Proponents of inbreeding often point out that mongrels have more genetic problems than purebreds. While it is true that mongrels, as a group, have more individual kinds of diseases and defects than any single pure breed, it must be remembered that each breed represents only a portion of the canine gene pool, whereas mongrels encompass all of it. If mongrels’ defects are compared to those found among all pure breeds, the discrepancy disappears. Since mongrels usually are the result of random, unplanned breeding, the incidence of defects is low in the overall population. In pure breeds many of those same defects are common. For instance, progressive retinal atrophy and collie eye anomaly are rare in mongrels. Incidence of both is high in Collies.

            It is becoming more and more apparent that the short-term gains of inbreeding are outweighed by its long-term costs. Present-day breeders need to re-think their strategy. Assortative mating—the mating of phenotypically similar but unrelated or less-related individuals—will allow breeders to reach their breeding goals while reducing the loss of alleles in the over-all population. To accomplish this it is vital that each breeder has a thorough knowledge of breed pedigrees. The typical three to five generation pedigree may indicate few, if any, common ancestors. But what happens if the pedigree is extended a few more generations? If two dogs share no ancestors for four generations, but share many in the 5th, 6th and so on, breeding them would be inbreeding.

            All members of a single breed are, of course, related to some degree, though how much varies from breed to breed. Somewhere back in each breed’s history there is a group of founders from whom all present-day dogs descend. Portuguese Water Dogs have very few, Australian Shepherds have quite a number, though not every Aussie goes back to all of them. It is important to know who the founder individuals were, particularly if the breed is rare, split into varieties or experienced a significant bottleneck at some point in its history. A large number of founders allows for greater diversity (assuming those founders were, themselves, unrelated), but if some are heavily represented in comparison to others due to inbreeding on their descendents, diversity is at risk. Breeders should strive to increase the representation of the neglected founders whenever possible.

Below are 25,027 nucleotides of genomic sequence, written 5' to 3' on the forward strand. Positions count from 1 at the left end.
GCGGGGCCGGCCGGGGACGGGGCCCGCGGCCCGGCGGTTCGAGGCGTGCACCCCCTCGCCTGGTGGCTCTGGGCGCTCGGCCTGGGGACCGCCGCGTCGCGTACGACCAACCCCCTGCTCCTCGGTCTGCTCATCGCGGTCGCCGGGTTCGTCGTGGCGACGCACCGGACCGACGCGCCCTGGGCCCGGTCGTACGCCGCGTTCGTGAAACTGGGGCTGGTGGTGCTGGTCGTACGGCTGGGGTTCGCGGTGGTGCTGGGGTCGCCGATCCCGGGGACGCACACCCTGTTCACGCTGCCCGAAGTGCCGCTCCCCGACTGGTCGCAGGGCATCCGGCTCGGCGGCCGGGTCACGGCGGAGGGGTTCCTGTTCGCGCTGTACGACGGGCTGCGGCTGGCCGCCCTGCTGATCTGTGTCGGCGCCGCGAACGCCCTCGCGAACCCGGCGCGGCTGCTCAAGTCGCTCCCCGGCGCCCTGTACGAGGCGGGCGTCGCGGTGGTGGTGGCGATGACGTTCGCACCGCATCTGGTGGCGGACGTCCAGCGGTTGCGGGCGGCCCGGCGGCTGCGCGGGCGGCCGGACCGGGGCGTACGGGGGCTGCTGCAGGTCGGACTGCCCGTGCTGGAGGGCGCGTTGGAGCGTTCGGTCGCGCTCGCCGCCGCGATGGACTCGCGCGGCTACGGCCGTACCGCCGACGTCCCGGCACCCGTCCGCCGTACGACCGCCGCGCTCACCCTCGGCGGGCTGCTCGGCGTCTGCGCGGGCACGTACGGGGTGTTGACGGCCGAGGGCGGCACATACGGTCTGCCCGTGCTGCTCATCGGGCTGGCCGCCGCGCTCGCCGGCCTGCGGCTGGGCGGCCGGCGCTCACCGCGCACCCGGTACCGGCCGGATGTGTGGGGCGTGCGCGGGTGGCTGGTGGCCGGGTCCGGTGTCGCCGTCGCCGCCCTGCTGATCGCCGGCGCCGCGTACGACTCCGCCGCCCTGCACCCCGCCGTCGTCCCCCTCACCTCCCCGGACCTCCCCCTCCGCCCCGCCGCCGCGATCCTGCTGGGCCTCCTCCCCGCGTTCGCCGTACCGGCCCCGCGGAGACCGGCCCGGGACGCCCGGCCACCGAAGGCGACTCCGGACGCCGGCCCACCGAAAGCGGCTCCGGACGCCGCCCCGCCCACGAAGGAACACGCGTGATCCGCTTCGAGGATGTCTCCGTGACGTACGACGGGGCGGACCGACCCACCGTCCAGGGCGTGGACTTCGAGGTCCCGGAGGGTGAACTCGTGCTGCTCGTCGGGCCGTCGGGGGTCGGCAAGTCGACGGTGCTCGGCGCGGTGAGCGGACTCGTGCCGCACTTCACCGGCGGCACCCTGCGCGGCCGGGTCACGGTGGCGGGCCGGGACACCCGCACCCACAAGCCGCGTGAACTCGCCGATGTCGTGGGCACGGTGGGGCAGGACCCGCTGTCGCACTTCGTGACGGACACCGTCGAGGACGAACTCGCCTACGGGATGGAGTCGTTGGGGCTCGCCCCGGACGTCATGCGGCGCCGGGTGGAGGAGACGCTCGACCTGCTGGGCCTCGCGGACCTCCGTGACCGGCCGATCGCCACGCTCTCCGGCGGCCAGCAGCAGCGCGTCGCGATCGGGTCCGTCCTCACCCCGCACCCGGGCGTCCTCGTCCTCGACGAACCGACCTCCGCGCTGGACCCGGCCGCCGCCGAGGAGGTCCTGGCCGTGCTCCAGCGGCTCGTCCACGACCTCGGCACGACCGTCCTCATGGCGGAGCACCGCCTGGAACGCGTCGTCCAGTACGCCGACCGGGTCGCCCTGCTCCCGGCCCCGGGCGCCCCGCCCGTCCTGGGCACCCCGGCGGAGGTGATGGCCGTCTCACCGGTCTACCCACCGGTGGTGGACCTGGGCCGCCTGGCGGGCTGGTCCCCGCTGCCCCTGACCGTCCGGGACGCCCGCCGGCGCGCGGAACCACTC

Calculation of inbreeding coefficients will give an indication of how inbred a dog or a prospective cross is. Knowing these numbers enables the breeder to make choices that will reduce inbreeding. Good books on animal breeding will have a section explaining how this is done, but calculating them by hand becomes cumbersome when working with a full pedigree. There are pedigree programs on the market which will perform these calculations.

            Perhaps the most important issue is making health a top priority. It is obvious even to those who promote inbreeding that screening for genetic diseases and not breeding affected individuals is important. As tests become available which will detect carriers of genetic problems, they should be put to use. However, carrier status should not automatically preclude breeding of otherwise good individuals. Care should be taken that they aren’t bred to other carriers and those who buy puppies from a carrier parent should be advised to screen the pup if they want to breed it. But eliminating proven carriers as breeding stock is throwing our their many good genes while avoiding one bad one.

            Australian Shepherd breeders are doing this with Pelger-Huet Anomaly. PHA is lethal to offspring that inherit two copies of the gene, resulting in reduced litter size and neonatal deaths. Carriers rarely suffer any effects. Knowledgeable breeders use a blood test to screen and carriers are bred to non-carriers. Less specific aspects of health must also be considered. A dog that is a "hard keeper, or repeatedly comes down with one minor ill or another should not be a breeding prospect. These individuals likely carry a surplus of genes which individually have only a small negative effect on health but cumulatively have produced an unthrifty individual.